imagesIn an April, 2012 issue of the Journal of Strength and Conditioning Research, by the National Strength and Conditioning Association, a research article supports an answer to a question that many parents and players have asked us for years. Can you improve speed and agility performance within a program by just coming to train 1 x per week?

Although I find the rates to purchase the rights to post the full article on this website are ridiculous and you would be bored to tears while reading it, I have added a lay summary and the link to the abstract for you here: long website address. The title of the research article is “Effect of Short Burst Activities on Sprint and Agility Performance in 11- to 12-Year-Old Boys”, by Pettersen and Mathisen.

The premiss of the article is to extract evidence on whether coordinative sprint drills and maximal short burst activities affects children’s sprint and agility performance. The testing groups consisted of dozens of soccer players separated into a Training Group set up with an additional 6-week, 1-hour-per-week, training program and a Control Group that did no additional training, other than their weekly team sessions. In the Training Group sessions, the boys ran through different short burst competitive sprinting activities very similar to the one’s within our programs at Performance Unlimited. Both groups were evaluated through pre- and post testing of linear sprints and agility. Although there were no differences in the pretesting between the groups, the Training Group showed significantly better performances in both linear sprint and agility tests after the training period. The only test that did not show a positive correlation of training progression for the Training Group was in the 10m sprint test.

The most interesting aspect of the research, to me, was the fact that they chose to do this “in-season”, during the times of competition and training for the players…and that they conducted one session for one hour each week. It surprises me, because the typical researcher wants to show absolute effect and does not want outside influence (weekly training/competition) to disturb the research outcomes. Nonetheless, it does reinforce the notion that a training program that follows research based, sports science systems can produce results with just a small amount of time given. I believe that the effect was due to consistency and a quality training program, much like the effect that we see from so many of our players.

Could the players have had additional effect if the frequency was upped to 2x per week or they added strength training? Oxyzoglou et al. “Velocity, agility, and flexibility performance after handball versus physical education program for preadolescent children” found significantly better agility test results in preadolescent boys engaged in 6-months, 3-hours·week, specific handball training compared with a mainstream physical education program. So the question remains, is more better?

Let’s take the following graph as an example of what players go through, in order to achieve performance results. This example can be similar for any learned skill, be that physical or cognitive.


On the bottom of the graph is the progression of stresses being put on the body. This can come in many forms, through social anxieties, training volume and intensity during a given time period, or even academic stresses from school. On the left side of the graph is the progression of the desired performance outcome…let’s assume that the desired outcome is in the form of increased power and thus sprint speed. So our goal is to become a more explosive athlete.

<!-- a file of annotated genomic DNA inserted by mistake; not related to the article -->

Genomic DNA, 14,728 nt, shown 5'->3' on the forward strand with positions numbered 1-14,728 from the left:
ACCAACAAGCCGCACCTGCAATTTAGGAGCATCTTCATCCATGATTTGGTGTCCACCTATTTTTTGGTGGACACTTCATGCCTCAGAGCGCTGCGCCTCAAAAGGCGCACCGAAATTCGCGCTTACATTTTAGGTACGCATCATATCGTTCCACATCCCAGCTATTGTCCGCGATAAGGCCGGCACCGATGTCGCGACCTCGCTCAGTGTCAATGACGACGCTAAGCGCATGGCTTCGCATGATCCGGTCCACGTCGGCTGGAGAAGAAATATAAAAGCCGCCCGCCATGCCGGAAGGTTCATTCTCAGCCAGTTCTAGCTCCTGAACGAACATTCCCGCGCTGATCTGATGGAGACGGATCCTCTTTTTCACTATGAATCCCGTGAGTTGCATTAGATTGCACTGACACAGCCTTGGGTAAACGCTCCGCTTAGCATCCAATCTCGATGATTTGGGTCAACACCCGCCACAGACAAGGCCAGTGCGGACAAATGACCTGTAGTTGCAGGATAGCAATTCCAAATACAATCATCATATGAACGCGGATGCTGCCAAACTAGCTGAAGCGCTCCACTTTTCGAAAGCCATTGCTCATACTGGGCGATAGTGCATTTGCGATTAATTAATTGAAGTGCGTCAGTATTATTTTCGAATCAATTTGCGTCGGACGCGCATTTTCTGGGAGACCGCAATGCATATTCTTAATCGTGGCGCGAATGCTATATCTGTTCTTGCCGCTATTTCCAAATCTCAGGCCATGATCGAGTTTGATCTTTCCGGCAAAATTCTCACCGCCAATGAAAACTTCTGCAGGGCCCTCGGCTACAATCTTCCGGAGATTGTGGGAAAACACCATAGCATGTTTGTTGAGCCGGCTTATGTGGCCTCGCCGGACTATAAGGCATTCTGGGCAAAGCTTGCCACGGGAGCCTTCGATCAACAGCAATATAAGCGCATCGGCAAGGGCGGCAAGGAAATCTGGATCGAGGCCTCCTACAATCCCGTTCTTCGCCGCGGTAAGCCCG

The traditional assumption is that our bodies react and adjust to stresses linearly, thus assuming the harder and more we work, the more results we get…right? This graph (used commonly in academic settings) shows that there is a fine line of increased performance, from the correct amount of stress, to the decrease in performance due to too much stress. Therefore, we can not ignore the holistic understanding of the athlete’s total stresses (in every form) throughout each week, to ensure the best program for increased performance.

I have often had clients come into our program that are playing club soccer (2x week training + 1-2 games on weekends), middle school soccer (3x week training + 1-2 games per week), as well as wanting to enter into our group training 1 x per week. Is it beneficial for the player to come into our sessions and for us to treat them as if they were not approaching or already beyond the peak of the bell curve seen in the graph? Absolutely not! Instead, our mission for every athlete is to do what is best for their increased improvement…therefore we automatically adjust these players’ training curriculum to recovery based training.

By introducing recovery techniques (flexibility, foam rolling, nutrition, etc…) we can increase the lateral size of the curve, so that the “sweet spot” for performance enhancement is larger.  At the very least, we can move the player back towards the left side of the curve, knowing that they will be put under more stresses with their teams, throughout the week.

This is what separates our programs from many of the other, general athleticism, programs in existence. We are all players and coaches of the game of soccer. We understand the weekly process of being a student athlete and have direct empathy through a relationship within every club. Do not…I repeat, do not let your player workout with programs that have no understanding or do not care (more likely) what season you are in or what you are doing the rest of your week. Specific training yields specific results. Do not get better by accident.



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